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Smaller, Cheaper Readers on Order

Alien Technology orders low-cost small-scale RFID reader engines from WJ Communications.
By Bob Violino
Oct 23, 2003October 24, 2003 -- Alien Technology, the Morgan Hill, Calif., company that pioneered a low-cost way of creating RFID tags, has turned to RF semiconductor designer and supplier WJ Communications to deliver an economical small Class 1 EPC-compliant reader operating in the 900 MHz UHF band. The two companies announced the joint development of the reader last month (see RFID Readers Get Smaller).
The SX2000 reader engine

While WJ won't reveal how many units Alien plans to buy, the company is ramping up for production of its 915 MHz SX2000 reader engine (basically a whole reader minus the external power supply and antenna) in support of an initial order set for delivery during this quarter. Until now, Alien has produced its own reader engines, but the company decided to work with an outside supplier for the first time because of WJ's unique expertise in designing and making small RF radios.

The SX2000 is WJ's first RFID product, but the company, based in San Jose, Calif., has developed semiconductors and RF systems for cell phone systems and complex radios for U.S. intelligence agencies. That experience enabled WJ to make the smaller reader engine.

WJ's reader engine integrates with an external power supply and antenna -- which WJ will not be making -- to create a complete reader. The device is roughly the size of a PCMCIA card used for a computer and other electronic devices. That small size does not mean a reduction in capabilities, says WJ.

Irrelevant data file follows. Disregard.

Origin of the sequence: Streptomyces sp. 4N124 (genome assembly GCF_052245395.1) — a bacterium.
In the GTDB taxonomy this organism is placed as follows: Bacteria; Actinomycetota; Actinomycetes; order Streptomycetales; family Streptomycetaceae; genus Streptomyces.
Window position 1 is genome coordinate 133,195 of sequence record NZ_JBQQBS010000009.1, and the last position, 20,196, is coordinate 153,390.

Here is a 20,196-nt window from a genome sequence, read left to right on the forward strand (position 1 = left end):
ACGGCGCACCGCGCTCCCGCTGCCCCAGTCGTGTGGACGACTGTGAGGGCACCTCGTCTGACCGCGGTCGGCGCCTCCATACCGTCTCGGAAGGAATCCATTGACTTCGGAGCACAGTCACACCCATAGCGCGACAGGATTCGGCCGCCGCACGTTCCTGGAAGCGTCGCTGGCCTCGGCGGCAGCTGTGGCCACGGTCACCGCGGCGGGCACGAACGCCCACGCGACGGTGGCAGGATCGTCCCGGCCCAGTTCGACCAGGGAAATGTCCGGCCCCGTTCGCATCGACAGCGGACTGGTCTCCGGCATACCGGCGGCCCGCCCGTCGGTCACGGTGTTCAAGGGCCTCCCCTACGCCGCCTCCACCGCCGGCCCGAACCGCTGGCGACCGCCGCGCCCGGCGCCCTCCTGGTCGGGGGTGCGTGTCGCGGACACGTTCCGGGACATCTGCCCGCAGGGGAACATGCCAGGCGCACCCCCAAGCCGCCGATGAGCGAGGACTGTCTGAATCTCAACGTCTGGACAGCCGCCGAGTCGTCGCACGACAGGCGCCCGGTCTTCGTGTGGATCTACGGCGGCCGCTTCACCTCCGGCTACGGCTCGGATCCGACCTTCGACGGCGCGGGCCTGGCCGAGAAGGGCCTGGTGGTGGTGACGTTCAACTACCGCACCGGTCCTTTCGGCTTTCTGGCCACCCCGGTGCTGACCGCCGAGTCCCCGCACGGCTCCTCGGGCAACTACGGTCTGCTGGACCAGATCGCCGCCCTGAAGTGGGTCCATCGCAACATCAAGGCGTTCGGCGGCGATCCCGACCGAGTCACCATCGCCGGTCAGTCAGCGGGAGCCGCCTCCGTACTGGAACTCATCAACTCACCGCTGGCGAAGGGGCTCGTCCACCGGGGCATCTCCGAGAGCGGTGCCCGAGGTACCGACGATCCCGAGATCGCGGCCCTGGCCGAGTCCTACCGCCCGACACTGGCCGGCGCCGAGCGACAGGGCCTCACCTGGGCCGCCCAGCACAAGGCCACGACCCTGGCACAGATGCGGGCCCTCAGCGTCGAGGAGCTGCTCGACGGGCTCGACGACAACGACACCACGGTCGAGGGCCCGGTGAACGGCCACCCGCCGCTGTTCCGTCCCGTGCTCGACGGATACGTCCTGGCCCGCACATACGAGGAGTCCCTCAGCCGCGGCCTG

"The reader engine enables readers with all the same functionality as a full-size reader," says Richard Woodburn, WJ's director of semiconductor product line management.

According to WJ, the diminutive size not only makes the unit a good choice for applications that require a small reader but it also reduces its cost. While the company will not reveal how much it will charge for the SX2000, it believes the unit's pricing is below that of existing larger reader engines. "Our design is not just smaller, it is a more simple and less expensive architecture,” says Woodburn. “We are giving a significant decrease in size and cost to Alien."

Because of the reader's small size, WJ believes the reader, which also writes data to tags, could be built into a device that prints RFID labels and writes the same information to the RFID tag. These printing systems could be deployed at locations where manufactured goods are being packaged. WJ also expects its SX2000 to be integrated into a range of portable and handheld RFID readers, including some capable of reading both RFID tags and bar codes.

Because Alien contributed some intellectual property to the development of the SX2000, it will be WJ's sole customer for the unit. But WJ plans to take much of the SX2000 design, including the chipset, and make that available to other companies that manufacture RFID readers.

WJ will manufacture the reader engines itself. It is also working with Alien to develop reader engines and possibly chipsets for UHF readers that operate in Europe, Japan and other markets, where regulations on power output and frequencies are different from those in the U.S.

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